'El Fauno Y Las Hadas' runs at 30 minutes and explains how the main visual effects, both CG and special make-up, were achieved; you see what Doug Jones went through in order to play the faun and the 'Pale Man'.
    'The Colour and The Shape' is a four minute featurette in which del Toro explains how the different colour palettes and shapes are used to distinguish between the different worlds.
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    There are four 'Storyboard/Thumbnails Compares', also with a prologue and 'play all' option; these are interesting and shows you the storyboard sketches that del Toro drew, the improved versions that were drawn by an artist in Spain, and how they correspond to the finished film. Normally storyboard sketches aren't that interesting, but the two drawings and the film run on the screen together, so you can switch your attention between them.
    'VFX Plate compare: GDT and the Green Fairy' - this shows you how the 'Green Fairy' was integrated into the film and corresponds with an explanation del Toro gave in 'El Fauno Y Las Hadas'.
    The 'Director's Notebook' has a video prologue by del Toro and he goes on to show you six chapters from his notebook with drawings of characters, sets and notes that he made as long ago as 1993 and how the ideas were developed.  These can be viewed individually or together using the 'play all' function.
    In 'The Melody Echoes the Fairy Tale' del Toro explains why he wanted a central melody for the film's score and how he developed it.
    'Mercedes' Lullaby' plays the tune hummed by Mercedes in a variety of ways, using different instruments.
    There is also a Poster Gallery, trailer and an Easter Egg slideshow of sketches and production photos.
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    The Picture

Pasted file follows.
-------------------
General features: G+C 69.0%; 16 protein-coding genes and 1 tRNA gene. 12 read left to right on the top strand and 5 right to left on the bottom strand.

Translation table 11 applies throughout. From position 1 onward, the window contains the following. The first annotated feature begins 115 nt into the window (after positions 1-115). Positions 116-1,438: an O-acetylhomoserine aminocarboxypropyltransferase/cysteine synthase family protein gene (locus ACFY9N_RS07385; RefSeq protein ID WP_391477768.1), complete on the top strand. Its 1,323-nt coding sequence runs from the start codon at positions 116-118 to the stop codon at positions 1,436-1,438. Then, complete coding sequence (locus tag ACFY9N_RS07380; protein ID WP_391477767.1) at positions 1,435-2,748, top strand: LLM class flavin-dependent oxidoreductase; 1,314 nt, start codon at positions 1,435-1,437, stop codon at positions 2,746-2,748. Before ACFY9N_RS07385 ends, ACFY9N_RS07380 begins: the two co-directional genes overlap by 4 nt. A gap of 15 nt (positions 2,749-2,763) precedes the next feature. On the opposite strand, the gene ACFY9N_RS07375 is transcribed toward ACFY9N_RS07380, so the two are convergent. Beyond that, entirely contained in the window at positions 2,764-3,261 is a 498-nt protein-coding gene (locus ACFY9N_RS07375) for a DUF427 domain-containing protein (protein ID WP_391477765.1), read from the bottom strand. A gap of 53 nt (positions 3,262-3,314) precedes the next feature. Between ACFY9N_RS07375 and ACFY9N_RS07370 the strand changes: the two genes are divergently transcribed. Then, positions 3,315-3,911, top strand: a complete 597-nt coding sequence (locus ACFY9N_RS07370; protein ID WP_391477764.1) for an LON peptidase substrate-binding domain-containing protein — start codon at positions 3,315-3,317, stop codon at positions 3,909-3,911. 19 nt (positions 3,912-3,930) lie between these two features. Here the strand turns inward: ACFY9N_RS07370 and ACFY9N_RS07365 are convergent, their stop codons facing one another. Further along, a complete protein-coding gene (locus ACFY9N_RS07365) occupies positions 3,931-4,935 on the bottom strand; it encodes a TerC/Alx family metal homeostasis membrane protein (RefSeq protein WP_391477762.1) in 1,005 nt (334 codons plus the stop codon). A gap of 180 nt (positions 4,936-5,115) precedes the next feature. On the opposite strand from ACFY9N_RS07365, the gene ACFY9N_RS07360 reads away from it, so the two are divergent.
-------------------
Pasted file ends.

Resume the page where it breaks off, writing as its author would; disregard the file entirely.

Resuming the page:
Winning Oscars for Art Direction, Cinematography and Make-Up, Pan's Labyrinth is a visually stunning film by one of the best visual directors currently operating.  I hoped that the HD picture would be much better than the DVD with deeper blacks and better clarity in the darker scenes but this isn't the case as the picture quality isn't much better than the upscaled DVD.  That said, the DVD has a wonderful picture and the BD is still good, with superb colours and a real sense of vibrancy and horror depending on the scene.
    Del Toro's use of colour is extremely intelligent with different palettes for different worlds - blues, greens and browns for the real world and reds and gold for the 'fantasy' sections.  The more you watch it, the more you notice how the mise-en-scène reflects the themes and what a visually intelligent piece of work it is.
    This was one of the first Blu-rays to be released and so, at the time, Optimum didn't have any experience with HD and it lacks the quality of something more recent like Hellboy II or Iron Man, both reference quality discs. 

    The Sound
    Sadly there is no HD soundtrack but the Dolby Digital 5.1 Spanish soundtrack (identical to that on the DVD, just at a slightly higher bitrate)  is excellent, with clear dialogue and well balanced surround effects.  The English subtitles are clearly written and easy to follow.
    Pan's Labyrinth is a beautifully scored film with the music complementing the visuals and emphasising the emotion, mood and tone.  Not only is the Music wonderful but the sound design is spectacular, every little nuance in the soundtrack has obviously been painstakingly created and this just adds to the disappointment that there is no Dolby TrueHD or DTS-HD Master Audio soundtrack.
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    Final Thoughts
    Beautiful, evocative and haunting, Guillermo del Toro has created a terrific film, which can rightly be classed as one of the greatest ever in the fantasy/horror genre.  The Mexican auteur has created something very special which is even better upon repeat viewing and can rightfully be described as a masterpiece.  Pan's Labyrinth was made for an incredible €13.5 million and shows that you don't need huge pots of cash to create a work of real beauty and brilliance.  I consider this to be the best film of 2006, just ahead of such films as Hidden, The Departed and United 93, and this is a very good, but not great, Blu-ray disc which gives you everything from the 2-disc DVD but little else.

    Your Opinions and Comments

    Jus a heads up about the audio. It's not a Dolby Digital Plus track, it's standard Dolby Digital at 640Kbps (as opposed to 448Kbps on the DVD). Aspect ratio is 1.78:1 as well.
    posted by Chris Gould on 24/10/2009 02:34
    I though Dolby Digital at 640kb/s was Dolby Digital Plus as it was the bitrate that decided it.
    posted by David Beckett on 24/10/2009 15:58
    Nope, on Blu-ray standard Dolby Digital has a maximum bitrate of 640Kbps. Hardly any BD titles use DD+ because it has a much lower bitrate in the BD spec than it did on HD DVD (1.7Mbps vs. 3.0Mbps) and it's an optional codec.
    posted by Chris Gould on 26/10/2009 10:35
    Cheers for clairfying Chris, now amended.
    posted by David Beckett on 26/10/2009 18:12